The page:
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So long, 2013

As political years go, 2013 is one in which we all ought to say a collective "good riddance."
By many accounts, 2013 was the worst year of the Obama presidency. Toward the end of this year, things were so dismal that the only area in which the administration could point to as having any measure of success was the daily stock market numbers. (Quantitative Easing was rarely mentioned, of course, as the true source of recent market trends.)
If nothing else, 2013 should go down in history as the year President Obama revealed himself as a True One-Percenter, which is exactly where he belongs in the nation’s wealth-o-meter.
Much to the chagrin of his loyal base, Obama is, like every U.S. president since Harry Truman, a One-Percenter.
Unlike most of his predecessors, Obama’s ascension into this upper-most income bracket remains a mystery if, for no other reason, that he’s never had a real job in his life. But make no mistake, this erstwhile community organizer is that which he campaigns against and fakes disdain: A One-Percenter.
After five years in the Oval Office, Obama is beginning to feel less like the chosen one and more like just another Washington insider.
A recent Wall Street Journal/NBC News poll shows that only 37 percent of Americans consider Obama honest and straightforward. Only 43 percent approve of his job performance.
What a difference a year makes.
In 2012, the incumbent’s supporters were waving those “99-percenter” signs across the country in an expression of middle-class solidarity. One year later, most seem to have caught on that their president was not with them, any more than Mitt Romney was with them. Let’s face it.
Obama and Romney are One-Percenters. And that’s OK. Really.
From a purely mathematical perspective, with absolutely no political implications, there have always been and will always be One-Percenters.
Even cavemen had the One-Percenters.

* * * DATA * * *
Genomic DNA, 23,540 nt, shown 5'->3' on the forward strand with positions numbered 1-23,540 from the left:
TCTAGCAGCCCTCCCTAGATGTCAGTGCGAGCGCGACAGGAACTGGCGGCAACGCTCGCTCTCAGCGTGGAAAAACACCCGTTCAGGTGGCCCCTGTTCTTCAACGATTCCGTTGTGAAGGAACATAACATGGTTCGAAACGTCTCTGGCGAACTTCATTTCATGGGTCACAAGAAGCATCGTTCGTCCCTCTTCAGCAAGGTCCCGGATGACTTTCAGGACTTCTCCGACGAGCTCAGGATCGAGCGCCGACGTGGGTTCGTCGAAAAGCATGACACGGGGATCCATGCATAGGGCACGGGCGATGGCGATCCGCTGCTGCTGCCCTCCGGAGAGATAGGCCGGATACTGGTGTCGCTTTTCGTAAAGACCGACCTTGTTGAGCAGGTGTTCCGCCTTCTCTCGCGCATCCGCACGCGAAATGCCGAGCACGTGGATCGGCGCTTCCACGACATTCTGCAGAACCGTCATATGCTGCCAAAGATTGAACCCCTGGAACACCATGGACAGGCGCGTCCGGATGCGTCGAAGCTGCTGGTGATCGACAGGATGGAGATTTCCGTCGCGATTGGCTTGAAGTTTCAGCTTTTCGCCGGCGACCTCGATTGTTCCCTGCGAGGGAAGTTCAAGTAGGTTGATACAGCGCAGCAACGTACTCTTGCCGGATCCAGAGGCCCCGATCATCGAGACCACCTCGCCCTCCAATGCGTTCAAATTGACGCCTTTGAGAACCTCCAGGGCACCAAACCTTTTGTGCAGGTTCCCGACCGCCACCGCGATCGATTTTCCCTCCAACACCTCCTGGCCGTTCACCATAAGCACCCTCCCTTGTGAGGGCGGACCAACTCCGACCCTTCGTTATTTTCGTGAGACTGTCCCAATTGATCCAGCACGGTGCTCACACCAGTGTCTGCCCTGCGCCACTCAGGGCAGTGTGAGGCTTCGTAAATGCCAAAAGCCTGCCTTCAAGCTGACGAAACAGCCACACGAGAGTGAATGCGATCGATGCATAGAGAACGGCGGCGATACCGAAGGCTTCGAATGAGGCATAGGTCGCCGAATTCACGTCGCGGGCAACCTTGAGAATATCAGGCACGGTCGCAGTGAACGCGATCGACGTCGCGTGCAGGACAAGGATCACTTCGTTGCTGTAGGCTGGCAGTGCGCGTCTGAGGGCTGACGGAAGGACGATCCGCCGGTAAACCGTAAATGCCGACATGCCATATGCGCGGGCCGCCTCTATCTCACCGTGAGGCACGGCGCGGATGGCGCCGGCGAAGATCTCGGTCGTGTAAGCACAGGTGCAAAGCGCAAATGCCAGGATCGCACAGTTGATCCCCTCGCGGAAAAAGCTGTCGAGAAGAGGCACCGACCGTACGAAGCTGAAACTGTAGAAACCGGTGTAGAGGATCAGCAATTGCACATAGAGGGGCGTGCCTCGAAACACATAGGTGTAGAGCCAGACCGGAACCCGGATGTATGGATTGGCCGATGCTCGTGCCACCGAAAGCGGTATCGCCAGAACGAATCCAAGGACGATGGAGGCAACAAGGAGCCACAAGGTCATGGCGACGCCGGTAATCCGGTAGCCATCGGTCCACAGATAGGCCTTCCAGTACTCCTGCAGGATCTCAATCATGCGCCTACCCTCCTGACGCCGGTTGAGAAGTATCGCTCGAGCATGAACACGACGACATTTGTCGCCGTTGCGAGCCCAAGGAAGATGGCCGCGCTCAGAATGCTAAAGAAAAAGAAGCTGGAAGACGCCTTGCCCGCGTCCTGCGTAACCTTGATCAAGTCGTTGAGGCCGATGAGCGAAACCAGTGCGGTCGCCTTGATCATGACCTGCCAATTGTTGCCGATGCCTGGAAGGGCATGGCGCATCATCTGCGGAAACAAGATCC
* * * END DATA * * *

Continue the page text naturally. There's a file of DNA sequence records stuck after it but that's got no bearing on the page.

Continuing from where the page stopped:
I remember the family story handed down from my great-great-great-great-great-great-great-great-great-great-great-great-great-great-great-great-great-great-great-great-great-great-great-great-great-great-great-great-great-great-grandfather, Grog.
As the story goes, back in the day, Grog carved into the wall of his modest cave dwelling this revelation about his neighbor, Thor: “Thor make Thunder. Thor think he Thumpthin, especially on Thursdays. Thor think he better than 99 percent of us.”
Hence, the first use of the “One-Percenter” cognomen.
In both 2008 and 2012, Obama and his supporters wanted us to believe they were the anti-One-Percenters. Millions swallowed the Kool-Aid.
Again, what a difference a year makes.
Even the left-leaning Washington Post published this accurate observation by Dan Balz in 2013:
“The 2012 presidential campaign was fought over one big issue: which candidate and which party would be better equipped to help and protect struggling middle-class Americans. Since then, political leaders in Washington have done nothing to make good on their promises. The latest economic figures confirm what has been a reality now for almost the entirety of President Obama’s tenure in the White House. The economy is continuing to recover, but not rapidly enough to make a major dent in an unemployment rate that remains stubbornly high, or to provide either genuine security or a sense of confidence about the future for millions of American families. …
“Almost 21 years ago, Bill Clinton (another One-Percenter who never had a real job) accepted the Democratic presidential nomination ‘in the name of the hard-working Americans who make up the forgotten middle class,’ and pledged they would be ‘forgotten no more.’ Today, the problems of those Americans are even more acute.”
No … er, kidding.
Mr. Balz’s Washington Post column concludes: “There are no quick fixes to the economic problems that continue to gnaw at the confidence of so many families. …  Has the forgotten middle class been forgotten once again?”
The honest answer is yes, the middle income (I detest the term “middle class”) families have been forgotten again.
Politicians can always be counted on to do two things: Pander to the masses and pocket money from the elitists. The former have the vote. The latter have the cash.
Any politician who tells you he is working for the middle class is probably lying. If you want to test this theory, all you have to do is ask: “Why should my taxes make life easier for the nation’s richest and poorest when I receive nothing from the government except tax bills?”
Obama likes to tell the nation’s small business owners “You didn’t build that.” While the argumentative may be in question, the imperative is this: Obama and his liberal brethren sure as shootin’ didn’t build it.
Good riddance to 2013. It was another profitable year for all those on the public dole. But it was much more of a struggle for those independent souls not on the take.

Rory Ryan is Senior Editor, North American Desk, at Paperitalo Publications and the owner of The Highland County Press in Hillsboro, Ohio. He can be reached by email at or

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